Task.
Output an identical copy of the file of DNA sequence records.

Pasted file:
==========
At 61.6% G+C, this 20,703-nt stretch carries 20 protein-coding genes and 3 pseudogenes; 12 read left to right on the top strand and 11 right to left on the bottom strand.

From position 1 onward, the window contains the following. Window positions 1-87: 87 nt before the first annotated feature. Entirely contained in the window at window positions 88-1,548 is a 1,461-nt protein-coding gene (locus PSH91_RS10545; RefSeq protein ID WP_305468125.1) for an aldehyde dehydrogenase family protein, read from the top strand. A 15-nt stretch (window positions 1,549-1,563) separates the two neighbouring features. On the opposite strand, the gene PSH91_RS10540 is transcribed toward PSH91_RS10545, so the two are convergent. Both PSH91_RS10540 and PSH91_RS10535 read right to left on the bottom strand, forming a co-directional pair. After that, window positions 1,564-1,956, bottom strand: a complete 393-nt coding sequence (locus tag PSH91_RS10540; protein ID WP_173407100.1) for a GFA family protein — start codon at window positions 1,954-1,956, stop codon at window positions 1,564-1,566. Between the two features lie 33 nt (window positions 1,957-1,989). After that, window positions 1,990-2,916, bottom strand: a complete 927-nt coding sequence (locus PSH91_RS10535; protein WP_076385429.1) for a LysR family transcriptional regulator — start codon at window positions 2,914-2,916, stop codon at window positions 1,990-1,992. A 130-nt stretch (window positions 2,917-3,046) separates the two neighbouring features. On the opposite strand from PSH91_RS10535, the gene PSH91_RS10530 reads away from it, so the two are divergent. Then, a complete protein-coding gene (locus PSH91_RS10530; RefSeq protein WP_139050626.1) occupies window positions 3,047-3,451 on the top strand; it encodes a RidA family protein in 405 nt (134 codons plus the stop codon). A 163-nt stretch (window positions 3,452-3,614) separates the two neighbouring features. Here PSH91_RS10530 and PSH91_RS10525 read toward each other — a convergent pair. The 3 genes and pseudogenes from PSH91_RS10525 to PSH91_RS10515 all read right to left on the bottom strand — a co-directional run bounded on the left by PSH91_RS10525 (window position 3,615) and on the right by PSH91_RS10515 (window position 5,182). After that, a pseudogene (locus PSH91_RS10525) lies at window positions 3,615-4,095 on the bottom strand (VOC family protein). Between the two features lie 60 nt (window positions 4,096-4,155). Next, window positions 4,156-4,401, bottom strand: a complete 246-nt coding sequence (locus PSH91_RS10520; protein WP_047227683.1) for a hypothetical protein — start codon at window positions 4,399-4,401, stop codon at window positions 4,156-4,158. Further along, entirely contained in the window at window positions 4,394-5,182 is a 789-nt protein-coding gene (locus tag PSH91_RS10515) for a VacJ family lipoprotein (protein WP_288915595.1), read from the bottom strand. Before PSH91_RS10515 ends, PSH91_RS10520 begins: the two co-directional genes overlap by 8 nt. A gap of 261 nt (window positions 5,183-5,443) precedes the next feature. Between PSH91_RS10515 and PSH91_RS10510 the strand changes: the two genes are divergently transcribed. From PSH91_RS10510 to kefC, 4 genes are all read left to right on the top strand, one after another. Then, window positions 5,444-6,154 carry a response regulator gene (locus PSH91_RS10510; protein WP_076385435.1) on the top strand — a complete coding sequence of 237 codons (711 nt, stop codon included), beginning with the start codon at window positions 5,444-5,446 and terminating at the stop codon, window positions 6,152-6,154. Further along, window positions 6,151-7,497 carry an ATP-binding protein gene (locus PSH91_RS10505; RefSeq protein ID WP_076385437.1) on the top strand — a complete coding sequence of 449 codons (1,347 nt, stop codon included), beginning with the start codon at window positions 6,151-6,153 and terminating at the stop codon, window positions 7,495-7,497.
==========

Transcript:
At 61.6% G+C, this 20,703-nt stretch carries 20 protein-coding genes and 3 pseudogenes; 12 read left to right on the top strand and 11 right to left on the bottom strand.

From position 1 onward, the window contains the following. Window positions 1-87: 87 nt before the first annotated feature. Entirely contained in the window at window positions 88-1,548 is a 1,461-nt protein-coding gene (locus PSH91_RS10545; RefSeq protein ID WP_305468125.1) for an aldehyde dehydrogenase family protein, read from the top strand. A 15-nt stretch (window positions 1,549-1,563) separates the two neighbouring features. On the opposite strand, the gene PSH91_RS10540 is transcribed toward PSH91_RS10545, so the two are convergent. Both PSH91_RS10540 and PSH91_RS10535 read right to left on the bottom strand, forming a co-directional pair. After that, window positions 1,564-1,956, bottom strand: a complete 393-nt coding sequence (locus tag PSH91_RS10540; protein ID WP_173407100.1) for a GFA family protein — start codon at window positions 1,954-1,956, stop codon at window positions 1,564-1,566. Between the two features lie 33 nt (window positions 1,957-1,989). After that, window positions 1,990-2,916, bottom strand: a complete 927-nt coding sequence (locus PSH91_RS10535; protein WP_076385429.1) for a LysR family transcriptional regulator — start codon at window positions 2,914-2,916, stop codon at window positions 1,990-1,992. A 130-nt stretch (window positions 2,917-3,046) separates the two neighbouring features. On the opposite strand from PSH91_RS10535, the gene PSH91_RS10530 reads away from it, so the two are divergent. Then, a complete protein-coding gene (locus PSH91_RS10530; RefSeq protein WP_139050626.1) occupies window positions 3,047-3,451 on the top strand; it encodes a RidA family protein in 405 nt (134 codons plus the stop codon). A 163-nt stretch (window positions 3,452-3,614) separates the two neighbouring features. Here PSH91_RS10530 and PSH91_RS10525 read toward each other — a convergent pair. The 3 genes and pseudogenes from PSH91_RS10525 to PSH91_RS10515 all read right to left on the bottom strand — a co-directional run bounded on the left by PSH91_RS10525 (window position 3,615) and on the right by PSH91_RS10515 (window position 5,182). After that, a pseudogene (locus PSH91_RS10525) lies at window positions 3,615-4,095 on the bottom strand (VOC family protein). Between the two features lie 60 nt (window positions 4,096-4,155). Next, window positions 4,156-4,401, bottom strand: a complete 246-nt coding sequence (locus PSH91_RS10520; protein WP_047227683.1) for a hypothetical protein — start codon at window positions 4,399-4,401, stop codon at window positions 4,156-4,158. Further along, entirely contained in the window at window positions 4,394-5,182 is a 789-nt protein-coding gene (locus tag PSH91_RS10515) for a VacJ family lipoprotein (protein WP_288915595.1), read from the bottom strand. Before PSH91_RS10515 ends, PSH91_RS10520 begins: the two co-directional genes overlap by 8 nt. A gap of 261 nt (window positions 5,183-5,443) precedes the next feature. Between PSH91_RS10515 and PSH91_RS10510 the strand changes: the two genes are divergently transcribed. From PSH91_RS10510 to kefC, 4 genes are all read left to right on the top strand, one after another. Then, window positions 5,444-6,154 carry a response regulator gene (locus PSH91_RS10510; protein WP_076385435.1) on the top strand — a complete coding sequence of 237 codons (711 nt, stop codon included), beginning with the start codon at window positions 5,444-5,446 and terminating at the stop codon, window positions 6,152-6,154. Further along, window positions 6,151-7,497 carry an ATP-binding protein gene (locus PSH91_RS10505; RefSeq protein ID WP_076385437.1) on the top strand — a complete coding sequence of 449 codons (1,347 nt, stop codon included), beginning with the start codon at window positions 6,151-6,153 and terminating at the stop codon, window positions 7,495-7,497.